DOWNTOWN Something fishy is going on at the Main Library’s Martin Luther King Jr. Auditorium and it’s due to the Santa Monica Farmers’ Markets.
Specifically, the market is bringing four local advocates for sustainable seafood to the Library as part of their quarterly public education forums, held on the first Thursdays of February, May, August and November. The Aug. 7 event will be held from 7 – 8:30 p.m. and will provide information about the status of local fisheries, how to purchase sustainable products and why it’s important to buy local seafood. .
“We choose topics that are pertinent to the Farmers Market and issues that affect the Farmers,” she said.
The market has addressed more traditional topics like home gardening or food production but Farmers Market Coordinator II Jodi Low said said the focus on sustainable seafood is an extension of the Market’s ongoing efforts to provide knowledge alongside produce.
She said each of the speakers has an expertise that will add to the conversation.
“Community Seafood is sort of a new way of getting seafood directly from the sea to the customer,” she said of the business that sells at the Sunday Farmers Market. “It brings products direct without the middle man. It’s a community supported fishery similar to community supported agriculture. They work with over 20 fishermen and all their fish is caught or raised in California. They have a featured fish or two of the week, it’s always fresh, never frozen and theirs is a subscription base but they also sell half pounds and pounds when they have extra.”
Magna Sundstrom of Community Seafood said she hoped the discussion would appeal to all kinds of residents, regardless of their current knowledge of fishing as the market has a role to play in providing ongoing consumer education.
“Awareness is a huge part and one of the great things about Farmers Markets,” she said. “Years ago they were niche but they’ve become much bigger but you still have consumers that go to the market for veggies and to the grocery store for everything else. It’s important to highlight these types of events to show that the market covers all different areas and it’s a great way for people to shop for all of their food.”
Low said the market often answers specific questions during the actual markets but the quarterly talks provide an opportunity to go into more detail on topics that are of interest to customers.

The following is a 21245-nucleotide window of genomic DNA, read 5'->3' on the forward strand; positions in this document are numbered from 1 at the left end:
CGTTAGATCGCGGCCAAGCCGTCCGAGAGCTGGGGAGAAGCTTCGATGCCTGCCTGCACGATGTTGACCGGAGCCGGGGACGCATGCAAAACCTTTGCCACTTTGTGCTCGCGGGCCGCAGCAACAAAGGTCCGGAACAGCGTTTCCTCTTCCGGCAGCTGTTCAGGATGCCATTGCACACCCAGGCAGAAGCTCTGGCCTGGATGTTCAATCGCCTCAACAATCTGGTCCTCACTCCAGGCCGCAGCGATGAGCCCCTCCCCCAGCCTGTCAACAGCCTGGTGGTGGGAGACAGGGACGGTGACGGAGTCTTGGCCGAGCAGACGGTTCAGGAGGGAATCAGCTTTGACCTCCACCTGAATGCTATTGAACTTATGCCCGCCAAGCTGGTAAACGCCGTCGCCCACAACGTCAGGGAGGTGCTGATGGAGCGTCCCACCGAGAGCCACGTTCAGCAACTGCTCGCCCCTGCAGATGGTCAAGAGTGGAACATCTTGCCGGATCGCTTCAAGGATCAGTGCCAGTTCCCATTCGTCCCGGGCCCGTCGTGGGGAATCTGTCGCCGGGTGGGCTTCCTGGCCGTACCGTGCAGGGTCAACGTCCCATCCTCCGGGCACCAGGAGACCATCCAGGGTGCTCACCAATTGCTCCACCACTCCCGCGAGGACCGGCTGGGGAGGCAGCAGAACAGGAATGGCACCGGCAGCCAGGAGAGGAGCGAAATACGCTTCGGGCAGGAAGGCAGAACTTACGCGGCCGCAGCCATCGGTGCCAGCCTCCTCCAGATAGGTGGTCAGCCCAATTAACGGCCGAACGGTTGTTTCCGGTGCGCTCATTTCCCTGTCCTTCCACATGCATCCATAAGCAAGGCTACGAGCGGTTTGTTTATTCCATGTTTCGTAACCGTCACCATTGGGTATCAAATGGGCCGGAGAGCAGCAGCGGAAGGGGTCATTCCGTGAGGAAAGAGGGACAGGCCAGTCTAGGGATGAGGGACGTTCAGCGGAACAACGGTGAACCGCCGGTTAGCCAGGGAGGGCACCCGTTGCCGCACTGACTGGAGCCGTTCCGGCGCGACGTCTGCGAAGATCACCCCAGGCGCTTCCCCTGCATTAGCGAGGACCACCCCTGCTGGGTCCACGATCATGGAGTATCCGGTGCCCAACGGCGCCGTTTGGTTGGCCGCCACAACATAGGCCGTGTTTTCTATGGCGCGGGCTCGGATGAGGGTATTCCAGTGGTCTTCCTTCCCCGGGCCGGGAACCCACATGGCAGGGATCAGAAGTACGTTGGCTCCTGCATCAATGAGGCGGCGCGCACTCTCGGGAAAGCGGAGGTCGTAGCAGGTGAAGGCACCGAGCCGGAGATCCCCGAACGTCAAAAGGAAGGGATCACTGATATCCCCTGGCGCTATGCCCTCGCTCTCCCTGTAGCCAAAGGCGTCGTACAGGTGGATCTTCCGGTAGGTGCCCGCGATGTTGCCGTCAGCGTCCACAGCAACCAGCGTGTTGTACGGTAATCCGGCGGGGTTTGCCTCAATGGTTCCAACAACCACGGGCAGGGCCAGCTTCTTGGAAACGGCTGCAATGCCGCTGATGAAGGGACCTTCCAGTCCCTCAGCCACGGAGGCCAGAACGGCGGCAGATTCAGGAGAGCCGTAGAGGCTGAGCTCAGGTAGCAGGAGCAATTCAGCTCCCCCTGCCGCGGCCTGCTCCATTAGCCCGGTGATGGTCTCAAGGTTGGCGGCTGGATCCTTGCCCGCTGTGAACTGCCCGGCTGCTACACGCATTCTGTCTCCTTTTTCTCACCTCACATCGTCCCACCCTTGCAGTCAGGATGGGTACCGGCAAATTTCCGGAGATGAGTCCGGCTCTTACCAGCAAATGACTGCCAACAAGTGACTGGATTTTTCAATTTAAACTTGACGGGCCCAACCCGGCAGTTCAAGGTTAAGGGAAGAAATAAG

She said Ben Hyman, a local fisherman who sells at the Virgnia Ave. market under the Wile Local Seafood banner, will be able to bring first person perspective and knowledge to the discussion.
“I’ll be talking about the local, seasonal fish that my business sells and catches,” said Hyman. “I’ll juxtapose that with the status quo in America, where we import a mass percentage of our fish then export a large amount of our fish at the same time with little regard to sustainability.”
He said customers should realize the same arguments for buying local vegetables apply to any food source including seafood. He said locally caught items come with the knowledge of the fisherman who caught them.
“Being an actual fisherman, I’m in touch with it, I can tell you how it’s caught, when it was caught, why you should but it and at the same time, you’re going to be more connected to it because it uses less petroleum by not coming on a transport ship, truck or through any of those layers.”
He strongly promotes the use and consumption of sustainable products and said customers can have a huge impact on the industry if they focus their purchasing power on those retailers that only handle sustainable products.
Also present on the panel will be Chef Michael Cimarusti (Providence, Connie and Ted’s) and Nick Fash from the Santa Monica Pier Aquarium.
Visit for more information about the talk and upcoming events at the Farmers Market.

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